IT'S NOT TOO AWFULLY MUCH OF AN EXAGGERATION TO SAY that bluegrass music is in Norman Adams’s blood.
The former insurance agent (“For 40 years, I sold it all,” he says. “Property, casualty, life, the whole ball of wax”) recalls a youth spent listening to acoustic mountain music in his family home.
“My dad listened to the Grand Ole Opry on Saturday nights with a battery operated radio,” says Adams. So, in 1973, when he and a business partner saw their massive real estate investment in Dahlonega, Ga. (170 acres) plummet in value, it was to bluegrass that Adams turned for what he thought might be salvation.
“At the time, the only bluegrass festival in the state was over in Livonia,” he explains. We’re sittin’ here with a big land payment to make and no way to do it. We came up with the bright idea to have a bluegrass festival on our property and make our payment that way. WRONG. (laughs) That was not the case!”
Despite holding their inaugural event in tandem with the popular Gold Rush Days celebration that at the time reportedly drew as many as 100,000 tourists to that tiny, sleepy town 70 miles from Atlanta in the foothills of the Northeast Georgia mountains, Adams says the festival was a financial disaster.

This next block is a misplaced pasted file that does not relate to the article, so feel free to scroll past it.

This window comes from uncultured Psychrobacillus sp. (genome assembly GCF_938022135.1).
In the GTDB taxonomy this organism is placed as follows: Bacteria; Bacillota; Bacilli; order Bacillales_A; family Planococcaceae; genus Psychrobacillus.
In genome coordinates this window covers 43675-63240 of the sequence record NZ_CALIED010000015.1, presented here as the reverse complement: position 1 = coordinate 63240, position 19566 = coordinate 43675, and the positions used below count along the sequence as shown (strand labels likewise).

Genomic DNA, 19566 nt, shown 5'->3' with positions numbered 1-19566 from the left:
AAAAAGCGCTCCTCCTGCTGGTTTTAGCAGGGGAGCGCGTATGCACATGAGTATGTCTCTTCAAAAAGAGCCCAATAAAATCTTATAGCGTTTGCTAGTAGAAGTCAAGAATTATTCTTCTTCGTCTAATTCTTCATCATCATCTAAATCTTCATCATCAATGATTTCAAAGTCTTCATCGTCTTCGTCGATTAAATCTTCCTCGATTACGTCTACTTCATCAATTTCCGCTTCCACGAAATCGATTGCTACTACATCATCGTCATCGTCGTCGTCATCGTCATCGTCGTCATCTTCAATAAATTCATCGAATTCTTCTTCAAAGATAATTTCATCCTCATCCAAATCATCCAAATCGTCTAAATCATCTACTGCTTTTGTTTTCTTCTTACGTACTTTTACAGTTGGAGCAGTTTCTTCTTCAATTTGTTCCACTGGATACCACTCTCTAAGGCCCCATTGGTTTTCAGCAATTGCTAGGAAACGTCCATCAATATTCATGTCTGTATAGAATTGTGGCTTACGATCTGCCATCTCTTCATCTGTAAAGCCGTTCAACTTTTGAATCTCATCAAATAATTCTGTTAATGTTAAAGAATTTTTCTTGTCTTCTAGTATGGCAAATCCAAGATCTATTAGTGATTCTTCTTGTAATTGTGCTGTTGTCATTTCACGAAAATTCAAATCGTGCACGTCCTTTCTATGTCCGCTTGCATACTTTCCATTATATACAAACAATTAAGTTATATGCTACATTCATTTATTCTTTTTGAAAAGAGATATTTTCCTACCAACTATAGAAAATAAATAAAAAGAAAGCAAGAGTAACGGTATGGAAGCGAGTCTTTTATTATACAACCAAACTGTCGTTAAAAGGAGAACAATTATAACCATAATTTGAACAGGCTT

“We figured we were bound to get ten percent of those folks to come to our bluegrass show, but it wound up raining for all three days.”
Undaunted, or perhaps embittered by this unexpected failure, Adams did essentially the exact opposite of what most folks in his position would: he hunkered down and devoted himself to becoming an ace promoter of large-scale bluegrass concerts.
“This was long before anyone was paying much attention to bluegrass like they have since 2000 when the O Brother movie came out,” explains Adams. “But I always believed in it and never did give up. I guess it’s gotten to be an ego thing. (laughs) I felt like I’d never failed at anything I tried, so I just kept hangin’ in there with this, too.”
Fast-forward 35 years. Adams and his current partner, Tony Anderson, now book, promote and run nine such three and four-day events around the country. They present some of the biggest stars in the genre, and enjoy a hard-earned reputation for putting on shows the old-fashioned way: by keeping things simple and concentrating on the basics: good sound, a friendly attitude and a family atmosphere.